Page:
Final Chick Count: First Natural Hatching


You’ve probably been wondering how many chicks we ended up with. If you remember, our hens went broody, and one ended up sitting on 17 eggs (which is way too many)!

Well, the first chick hatched out at 20 days, right on time. It was fuzzy, and yellow, and oh-so-cute! I anxiously waited for more chicks to hatch, checking the brooding coop several times a day.

The day came and went. No more chicks.

Two days went by. Three days.

Uh-oh. After three days Mama Hen is supposed to get off the nest and start tending to her hatchlings.

But there were 16 more eggs to keep warm! I decided to move the hen and her new baby chick to the other side of the rabbit hutch/coop, so that she would forget about trying to sit anymore and just care for her new chick.

I then picked up another broody hen from the big coop, and put her on the still warm nest, crossing my fingers that she would adopt the clutch.

And after a couple of minutes getting acclimated, she fluffed up her feathers and settled down onto the nest, gathering the eggs underneath her breast as if they were her own.

She sat there until four more days went by, and another chick emerged. It was so exciting to go out in the morning to find another fluffy baby! I think I was more excited than the kids were!

Once again, we waited for more. We waited, and waited, and WAITED. Ten more days went by before another little chick hatched. Good grief. Now I know why everybody warned me to write dates on the eggs in the nest! I had no idea how old the eggs were, so I didn’t know when to expect them to hatch.

A couple of days later, I found a fourth chick peaking its head out from under the hen’s wing. Four chicks total. And thirteen more eggs that needed to be kept warm.

I wasn’t sure how long to leave the eggs before giving up on them. I tried candling them, but had a really hard time distinguishing anything for sure. I was so afraid I’d toss out a good egg by mistake. I decided I’d just leave the eggs in there and see what would happen. She was still sitting on them, getting up throughout the day to eat and drink and show her chicks how to find food. I figured she was doing a good enough job multitasking.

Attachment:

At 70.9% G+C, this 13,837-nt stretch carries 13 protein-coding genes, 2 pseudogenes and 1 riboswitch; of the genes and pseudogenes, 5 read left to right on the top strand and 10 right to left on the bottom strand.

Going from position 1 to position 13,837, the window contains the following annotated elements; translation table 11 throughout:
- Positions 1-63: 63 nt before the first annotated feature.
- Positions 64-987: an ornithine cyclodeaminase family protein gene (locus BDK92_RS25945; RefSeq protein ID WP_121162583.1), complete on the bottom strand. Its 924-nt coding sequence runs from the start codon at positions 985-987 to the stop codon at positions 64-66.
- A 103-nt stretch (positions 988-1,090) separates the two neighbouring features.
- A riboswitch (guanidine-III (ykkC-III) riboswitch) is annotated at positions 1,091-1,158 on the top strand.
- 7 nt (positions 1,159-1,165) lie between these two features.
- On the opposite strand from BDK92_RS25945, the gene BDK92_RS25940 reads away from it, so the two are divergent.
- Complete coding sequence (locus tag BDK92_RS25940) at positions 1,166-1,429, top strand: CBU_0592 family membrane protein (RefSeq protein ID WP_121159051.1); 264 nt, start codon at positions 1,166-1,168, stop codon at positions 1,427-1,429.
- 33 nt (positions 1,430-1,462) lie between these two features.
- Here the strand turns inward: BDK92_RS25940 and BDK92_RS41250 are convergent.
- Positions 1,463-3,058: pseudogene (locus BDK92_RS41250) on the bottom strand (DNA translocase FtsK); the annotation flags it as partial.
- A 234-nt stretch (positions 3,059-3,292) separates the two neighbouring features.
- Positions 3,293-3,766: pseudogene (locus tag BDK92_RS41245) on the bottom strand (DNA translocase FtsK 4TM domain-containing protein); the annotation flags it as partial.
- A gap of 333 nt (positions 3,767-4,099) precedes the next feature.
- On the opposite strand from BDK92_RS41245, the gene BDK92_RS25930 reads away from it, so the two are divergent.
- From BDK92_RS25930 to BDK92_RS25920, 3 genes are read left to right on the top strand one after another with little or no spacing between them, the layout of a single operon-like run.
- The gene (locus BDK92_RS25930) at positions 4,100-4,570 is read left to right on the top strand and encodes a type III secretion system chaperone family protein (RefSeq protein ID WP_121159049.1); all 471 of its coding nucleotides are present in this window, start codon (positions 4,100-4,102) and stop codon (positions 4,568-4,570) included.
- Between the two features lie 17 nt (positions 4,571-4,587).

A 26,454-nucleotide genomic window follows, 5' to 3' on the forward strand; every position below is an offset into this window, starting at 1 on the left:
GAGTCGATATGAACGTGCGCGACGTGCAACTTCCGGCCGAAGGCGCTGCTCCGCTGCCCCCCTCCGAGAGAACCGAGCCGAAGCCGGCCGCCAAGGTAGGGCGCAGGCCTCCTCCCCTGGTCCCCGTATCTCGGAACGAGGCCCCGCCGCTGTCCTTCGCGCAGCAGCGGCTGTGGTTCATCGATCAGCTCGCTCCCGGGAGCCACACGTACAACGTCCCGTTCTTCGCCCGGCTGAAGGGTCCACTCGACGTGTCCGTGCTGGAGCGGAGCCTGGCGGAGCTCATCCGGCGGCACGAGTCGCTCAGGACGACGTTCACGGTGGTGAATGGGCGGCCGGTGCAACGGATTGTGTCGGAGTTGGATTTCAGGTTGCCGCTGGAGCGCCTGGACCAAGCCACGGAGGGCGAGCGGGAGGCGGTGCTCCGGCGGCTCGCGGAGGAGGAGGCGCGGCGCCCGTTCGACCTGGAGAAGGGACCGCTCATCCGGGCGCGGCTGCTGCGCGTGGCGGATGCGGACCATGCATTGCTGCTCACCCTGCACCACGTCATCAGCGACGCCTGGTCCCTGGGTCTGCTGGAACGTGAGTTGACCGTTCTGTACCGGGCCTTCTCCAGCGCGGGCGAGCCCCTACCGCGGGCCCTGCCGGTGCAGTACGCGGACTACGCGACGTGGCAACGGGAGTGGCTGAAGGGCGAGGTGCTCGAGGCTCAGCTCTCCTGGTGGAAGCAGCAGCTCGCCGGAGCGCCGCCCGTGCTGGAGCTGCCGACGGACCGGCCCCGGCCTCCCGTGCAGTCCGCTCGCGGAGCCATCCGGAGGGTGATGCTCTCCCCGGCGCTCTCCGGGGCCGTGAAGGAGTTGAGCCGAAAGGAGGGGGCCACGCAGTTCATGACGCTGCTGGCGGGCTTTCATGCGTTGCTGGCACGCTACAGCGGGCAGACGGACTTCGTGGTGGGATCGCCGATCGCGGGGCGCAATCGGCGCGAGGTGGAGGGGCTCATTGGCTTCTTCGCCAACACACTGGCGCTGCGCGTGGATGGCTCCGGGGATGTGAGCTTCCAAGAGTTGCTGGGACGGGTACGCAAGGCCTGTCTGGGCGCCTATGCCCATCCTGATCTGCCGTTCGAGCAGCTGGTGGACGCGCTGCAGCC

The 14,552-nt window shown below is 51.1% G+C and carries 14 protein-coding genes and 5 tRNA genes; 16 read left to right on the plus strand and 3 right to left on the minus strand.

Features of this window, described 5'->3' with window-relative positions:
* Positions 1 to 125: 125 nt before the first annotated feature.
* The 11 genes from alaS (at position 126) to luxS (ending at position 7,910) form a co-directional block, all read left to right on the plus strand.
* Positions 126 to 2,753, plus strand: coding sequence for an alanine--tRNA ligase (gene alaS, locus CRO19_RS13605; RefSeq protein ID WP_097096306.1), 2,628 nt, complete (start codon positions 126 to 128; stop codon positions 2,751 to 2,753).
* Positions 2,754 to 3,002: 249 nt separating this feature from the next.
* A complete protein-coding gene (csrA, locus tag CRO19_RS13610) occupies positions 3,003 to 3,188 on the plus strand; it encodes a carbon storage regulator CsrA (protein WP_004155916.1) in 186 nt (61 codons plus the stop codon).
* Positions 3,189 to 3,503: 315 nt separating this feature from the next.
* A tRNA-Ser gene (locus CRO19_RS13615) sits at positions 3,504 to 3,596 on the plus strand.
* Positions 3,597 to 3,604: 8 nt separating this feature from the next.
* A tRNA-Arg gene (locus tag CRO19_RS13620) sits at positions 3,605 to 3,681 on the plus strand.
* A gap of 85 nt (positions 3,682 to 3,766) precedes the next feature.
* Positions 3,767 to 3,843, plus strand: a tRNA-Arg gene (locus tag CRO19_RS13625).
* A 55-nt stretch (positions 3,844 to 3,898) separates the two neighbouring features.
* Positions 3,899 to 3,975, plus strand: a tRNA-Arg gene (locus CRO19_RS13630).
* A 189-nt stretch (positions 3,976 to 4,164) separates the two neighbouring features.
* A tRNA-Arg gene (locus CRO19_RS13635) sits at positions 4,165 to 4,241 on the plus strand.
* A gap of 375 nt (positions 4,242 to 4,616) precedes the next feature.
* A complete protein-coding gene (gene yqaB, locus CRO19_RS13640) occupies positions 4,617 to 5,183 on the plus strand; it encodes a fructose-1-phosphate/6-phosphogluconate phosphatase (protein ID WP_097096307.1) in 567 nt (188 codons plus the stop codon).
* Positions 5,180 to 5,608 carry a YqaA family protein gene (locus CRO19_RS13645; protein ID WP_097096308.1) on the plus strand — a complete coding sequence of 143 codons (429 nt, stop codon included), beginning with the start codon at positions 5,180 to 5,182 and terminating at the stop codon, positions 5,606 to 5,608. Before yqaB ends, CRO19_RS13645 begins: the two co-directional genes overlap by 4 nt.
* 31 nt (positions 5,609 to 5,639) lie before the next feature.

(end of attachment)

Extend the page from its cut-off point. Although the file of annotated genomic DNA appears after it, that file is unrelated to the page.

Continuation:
But as the days went by I began finding half-hatched chicks, dead in the shell. After about 30 days from start to finish, all of the eggs had been cracked open. Out of 17, only the four survived.

I’m not sure why the hatch rate was so poor. Maybe they weren’t staying warm enough. Who knows. At least the chicks that did make it are doing great! I’m pretty confident that one is a rooster. It was one of the last to hatch, so it’s only about 3 weeks old now, but the comb is very noticeable already.

I thought it was funny that two of the chicks ended up being white like their father (a White Leghorn), and two of them are golden brown, like the hens (Buff Orpingtons).

I think I’ll take the hens out soon to return them to the rest of the flock. I’ve found out that having the two mamas in adjoining cages wasn’t such a great idea; they’re fighting through the wire! They certainly are protective of their babies! I’ll let the chicks get just a little bigger before I separate them. I’m thinking that once the mothers are out of the way, we can handle the baby chicks and get them used to us.

So, there you have it. At least letting them hatch out naturally was more successful than when we tried to incubate a bunch. And it was fun watching the whole process take place, for me and the kids!

I definitely learned something new. Next time around… I’m dating the eggs!


Kendra
About Kendra 1103 Articles